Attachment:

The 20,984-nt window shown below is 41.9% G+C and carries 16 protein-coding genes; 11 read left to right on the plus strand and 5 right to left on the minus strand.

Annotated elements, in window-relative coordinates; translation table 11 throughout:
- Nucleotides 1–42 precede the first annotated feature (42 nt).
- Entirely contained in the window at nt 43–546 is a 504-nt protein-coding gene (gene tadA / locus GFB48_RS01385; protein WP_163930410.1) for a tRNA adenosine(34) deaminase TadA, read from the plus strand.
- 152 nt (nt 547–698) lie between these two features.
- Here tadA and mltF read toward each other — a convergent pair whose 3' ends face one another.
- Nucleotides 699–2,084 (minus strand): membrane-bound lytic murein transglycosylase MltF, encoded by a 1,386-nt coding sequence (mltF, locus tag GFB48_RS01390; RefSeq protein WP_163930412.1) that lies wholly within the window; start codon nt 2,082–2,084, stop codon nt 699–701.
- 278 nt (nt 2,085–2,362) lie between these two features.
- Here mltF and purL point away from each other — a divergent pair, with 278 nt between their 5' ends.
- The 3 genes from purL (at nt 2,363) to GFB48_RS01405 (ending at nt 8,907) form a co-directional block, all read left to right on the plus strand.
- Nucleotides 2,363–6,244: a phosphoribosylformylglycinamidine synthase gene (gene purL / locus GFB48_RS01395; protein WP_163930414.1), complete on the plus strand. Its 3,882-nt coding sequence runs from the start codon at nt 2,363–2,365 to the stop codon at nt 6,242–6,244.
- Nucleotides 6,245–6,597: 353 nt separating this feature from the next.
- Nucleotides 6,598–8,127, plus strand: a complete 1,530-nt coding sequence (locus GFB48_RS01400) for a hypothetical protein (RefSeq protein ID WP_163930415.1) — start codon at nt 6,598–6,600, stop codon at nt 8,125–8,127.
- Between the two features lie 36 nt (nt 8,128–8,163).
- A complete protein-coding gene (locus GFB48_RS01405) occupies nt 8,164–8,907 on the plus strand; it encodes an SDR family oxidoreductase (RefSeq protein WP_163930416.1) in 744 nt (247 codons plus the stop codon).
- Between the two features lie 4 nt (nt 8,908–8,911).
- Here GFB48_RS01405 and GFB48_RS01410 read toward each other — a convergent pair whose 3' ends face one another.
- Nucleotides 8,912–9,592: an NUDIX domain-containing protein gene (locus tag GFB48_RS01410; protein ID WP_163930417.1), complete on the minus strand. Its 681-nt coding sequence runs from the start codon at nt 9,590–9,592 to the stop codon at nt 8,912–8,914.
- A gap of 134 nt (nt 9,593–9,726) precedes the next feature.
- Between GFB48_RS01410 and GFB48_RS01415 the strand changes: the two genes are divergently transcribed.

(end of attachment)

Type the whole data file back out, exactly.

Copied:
The 20,984-nt window shown below is 41.9% G+C and carries 16 protein-coding genes; 11 read left to right on the plus strand and 5 right to left on the minus strand.

Annotated elements, in window-relative coordinates; translation table 11 throughout:
- Nucleotides 1–42 precede the first annotated feature (42 nt).
- Entirely contained in the window at nt 43–546 is a 504-nt protein-coding gene (gene tadA / locus GFB48_RS01385; protein WP_163930410.1) for a tRNA adenosine(34) deaminase TadA, read from the plus strand.
- 152 nt (nt 547–698) lie between these two features.
- Here tadA and mltF read toward each other — a convergent pair whose 3' ends face one another.
- Nucleotides 699–2,084 (minus strand): membrane-bound lytic murein transglycosylase MltF, encoded by a 1,386-nt coding sequence (mltF, locus tag GFB48_RS01390; RefSeq protein WP_163930412.1) that lies wholly within the window; start codon nt 2,082–2,084, stop codon nt 699–701.
- 278 nt (nt 2,085–2,362) lie between these two features.
- Here mltF and purL point away from each other — a divergent pair, with 278 nt between their 5' ends.
- The 3 genes from purL (at nt 2,363) to GFB48_RS01405 (ending at nt 8,907) form a co-directional block, all read left to right on the plus strand.
- Nucleotides 2,363–6,244: a phosphoribosylformylglycinamidine synthase gene (gene purL / locus GFB48_RS01395; protein WP_163930414.1), complete on the plus strand. Its 3,882-nt coding sequence runs from the start codon at nt 2,363–2,365 to the stop codon at nt 6,242–6,244.
- Nucleotides 6,245–6,597: 353 nt separating this feature from the next.
- Nucleotides 6,598–8,127, plus strand: a complete 1,530-nt coding sequence (locus GFB48_RS01400) for a hypothetical protein (RefSeq protein ID WP_163930415.1) — start codon at nt 6,598–6,600, stop codon at nt 8,125–8,127.
- Between the two features lie 36 nt (nt 8,128–8,163).
- A complete protein-coding gene (locus GFB48_RS01405) occupies nt 8,164–8,907 on the plus strand; it encodes an SDR family oxidoreductase (RefSeq protein WP_163930416.1) in 744 nt (247 codons plus the stop codon).
- Between the two features lie 4 nt (nt 8,908–8,911).
- Here GFB48_RS01405 and GFB48_RS01410 read toward each other — a convergent pair whose 3' ends face one another.
- Nucleotides 8,912–9,592: an NUDIX domain-containing protein gene (locus tag GFB48_RS01410; protein ID WP_163930417.1), complete on the minus strand. Its 681-nt coding sequence runs from the start codon at nt 9,590–9,592 to the stop codon at nt 8,912–8,914.
- A gap of 134 nt (nt 9,593–9,726) precedes the next feature.
- Between GFB48_RS01410 and GFB48_RS01415 the strand changes: the two genes are divergently transcribed.